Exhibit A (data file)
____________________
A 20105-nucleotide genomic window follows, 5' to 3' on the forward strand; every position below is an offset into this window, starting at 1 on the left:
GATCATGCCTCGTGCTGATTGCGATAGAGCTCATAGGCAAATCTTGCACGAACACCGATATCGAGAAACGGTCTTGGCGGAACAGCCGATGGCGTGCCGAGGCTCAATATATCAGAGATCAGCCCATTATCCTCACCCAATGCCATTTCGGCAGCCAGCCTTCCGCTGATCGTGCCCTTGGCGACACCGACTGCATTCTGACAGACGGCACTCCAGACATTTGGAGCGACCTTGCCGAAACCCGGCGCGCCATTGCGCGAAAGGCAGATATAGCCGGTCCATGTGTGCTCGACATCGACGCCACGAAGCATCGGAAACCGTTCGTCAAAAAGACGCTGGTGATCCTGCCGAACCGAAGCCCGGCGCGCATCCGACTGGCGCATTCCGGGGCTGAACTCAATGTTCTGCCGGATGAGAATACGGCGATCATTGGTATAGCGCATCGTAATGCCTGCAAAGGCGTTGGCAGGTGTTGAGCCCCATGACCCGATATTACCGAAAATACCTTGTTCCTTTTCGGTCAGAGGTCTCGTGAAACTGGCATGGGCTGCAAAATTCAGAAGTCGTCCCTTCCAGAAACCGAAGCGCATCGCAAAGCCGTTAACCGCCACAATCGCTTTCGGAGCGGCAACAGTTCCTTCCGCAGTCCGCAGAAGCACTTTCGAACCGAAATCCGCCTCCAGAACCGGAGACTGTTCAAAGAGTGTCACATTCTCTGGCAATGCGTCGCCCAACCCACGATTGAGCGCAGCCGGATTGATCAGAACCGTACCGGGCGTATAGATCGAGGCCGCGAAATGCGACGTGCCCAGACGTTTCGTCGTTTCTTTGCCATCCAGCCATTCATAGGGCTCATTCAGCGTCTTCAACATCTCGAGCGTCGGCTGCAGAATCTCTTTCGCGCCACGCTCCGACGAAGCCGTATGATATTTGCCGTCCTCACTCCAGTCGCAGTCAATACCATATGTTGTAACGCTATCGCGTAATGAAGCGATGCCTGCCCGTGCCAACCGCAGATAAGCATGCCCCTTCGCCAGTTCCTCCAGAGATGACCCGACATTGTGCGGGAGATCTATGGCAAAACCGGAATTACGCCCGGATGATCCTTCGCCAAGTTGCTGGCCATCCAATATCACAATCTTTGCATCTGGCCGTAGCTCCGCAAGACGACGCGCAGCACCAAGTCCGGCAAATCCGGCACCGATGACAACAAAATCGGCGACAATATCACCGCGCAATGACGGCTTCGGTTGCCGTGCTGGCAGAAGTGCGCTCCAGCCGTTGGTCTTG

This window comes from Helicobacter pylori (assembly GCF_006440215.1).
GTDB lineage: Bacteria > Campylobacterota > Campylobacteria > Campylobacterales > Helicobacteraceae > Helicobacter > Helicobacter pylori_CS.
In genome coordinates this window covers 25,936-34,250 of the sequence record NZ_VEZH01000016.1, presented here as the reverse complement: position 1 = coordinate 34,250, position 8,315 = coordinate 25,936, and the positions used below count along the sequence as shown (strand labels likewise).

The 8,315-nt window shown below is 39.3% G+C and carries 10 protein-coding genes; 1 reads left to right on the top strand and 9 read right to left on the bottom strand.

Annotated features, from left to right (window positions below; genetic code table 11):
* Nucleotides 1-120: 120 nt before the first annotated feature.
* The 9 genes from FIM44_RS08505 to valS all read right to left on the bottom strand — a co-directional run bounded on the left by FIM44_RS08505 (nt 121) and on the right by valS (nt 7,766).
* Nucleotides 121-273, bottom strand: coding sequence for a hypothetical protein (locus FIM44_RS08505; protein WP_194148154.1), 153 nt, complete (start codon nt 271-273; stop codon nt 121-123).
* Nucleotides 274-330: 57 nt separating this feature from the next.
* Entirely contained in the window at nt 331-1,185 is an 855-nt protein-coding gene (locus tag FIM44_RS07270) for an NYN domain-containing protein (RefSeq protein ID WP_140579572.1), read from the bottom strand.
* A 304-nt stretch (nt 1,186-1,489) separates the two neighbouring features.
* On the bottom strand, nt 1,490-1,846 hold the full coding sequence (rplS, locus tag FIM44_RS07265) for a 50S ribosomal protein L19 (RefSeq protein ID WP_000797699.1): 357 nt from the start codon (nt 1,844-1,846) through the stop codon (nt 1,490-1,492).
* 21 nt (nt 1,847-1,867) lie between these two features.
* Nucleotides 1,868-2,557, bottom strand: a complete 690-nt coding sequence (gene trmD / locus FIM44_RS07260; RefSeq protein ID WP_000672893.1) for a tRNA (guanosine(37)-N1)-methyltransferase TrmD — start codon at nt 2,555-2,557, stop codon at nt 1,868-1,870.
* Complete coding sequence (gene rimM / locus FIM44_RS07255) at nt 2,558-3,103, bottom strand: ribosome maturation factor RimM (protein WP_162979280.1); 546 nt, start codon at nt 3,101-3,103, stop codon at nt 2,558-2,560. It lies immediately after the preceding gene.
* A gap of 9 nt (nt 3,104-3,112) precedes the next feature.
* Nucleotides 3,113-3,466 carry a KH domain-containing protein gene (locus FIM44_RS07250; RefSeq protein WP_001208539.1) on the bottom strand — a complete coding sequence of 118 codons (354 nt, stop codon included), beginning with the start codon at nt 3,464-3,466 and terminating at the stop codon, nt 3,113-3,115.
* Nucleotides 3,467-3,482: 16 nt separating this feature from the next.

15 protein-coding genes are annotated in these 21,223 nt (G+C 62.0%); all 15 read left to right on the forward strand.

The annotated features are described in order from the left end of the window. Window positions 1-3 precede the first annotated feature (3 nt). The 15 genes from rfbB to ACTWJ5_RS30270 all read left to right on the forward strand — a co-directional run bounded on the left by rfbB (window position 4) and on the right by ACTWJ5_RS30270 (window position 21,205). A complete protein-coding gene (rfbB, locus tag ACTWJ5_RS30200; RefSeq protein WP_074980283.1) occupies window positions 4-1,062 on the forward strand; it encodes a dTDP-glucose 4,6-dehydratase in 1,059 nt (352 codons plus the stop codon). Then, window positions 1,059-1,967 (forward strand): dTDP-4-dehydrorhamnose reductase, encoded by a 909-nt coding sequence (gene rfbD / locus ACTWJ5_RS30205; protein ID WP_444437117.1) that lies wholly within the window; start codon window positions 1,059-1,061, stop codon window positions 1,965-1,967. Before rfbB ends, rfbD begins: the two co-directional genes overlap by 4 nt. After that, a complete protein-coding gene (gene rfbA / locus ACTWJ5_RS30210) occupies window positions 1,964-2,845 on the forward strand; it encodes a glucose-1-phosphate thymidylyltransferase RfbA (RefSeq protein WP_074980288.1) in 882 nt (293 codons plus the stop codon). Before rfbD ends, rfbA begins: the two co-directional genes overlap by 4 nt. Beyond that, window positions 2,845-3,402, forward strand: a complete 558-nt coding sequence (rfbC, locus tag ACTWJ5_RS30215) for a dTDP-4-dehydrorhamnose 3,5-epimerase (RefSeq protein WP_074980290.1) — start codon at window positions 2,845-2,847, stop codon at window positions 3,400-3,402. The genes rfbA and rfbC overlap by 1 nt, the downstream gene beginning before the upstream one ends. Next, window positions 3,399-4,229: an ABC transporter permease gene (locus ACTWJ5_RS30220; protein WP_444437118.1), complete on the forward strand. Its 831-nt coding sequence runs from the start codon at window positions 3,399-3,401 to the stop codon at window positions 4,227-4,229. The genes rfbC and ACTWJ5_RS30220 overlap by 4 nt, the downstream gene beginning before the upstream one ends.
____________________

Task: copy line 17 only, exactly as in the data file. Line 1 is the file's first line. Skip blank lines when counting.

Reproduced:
* Complete coding sequence (gene rimM / locus FIM44_RS07255) at nt 2,558-3,103, bottom strand: ribosome maturation factor RimM (protein WP_162979280.1); 546 nt, start codon at nt 3,101-3,103, stop codon at nt 2,558-2,560. It lies immediately after the preceding gene.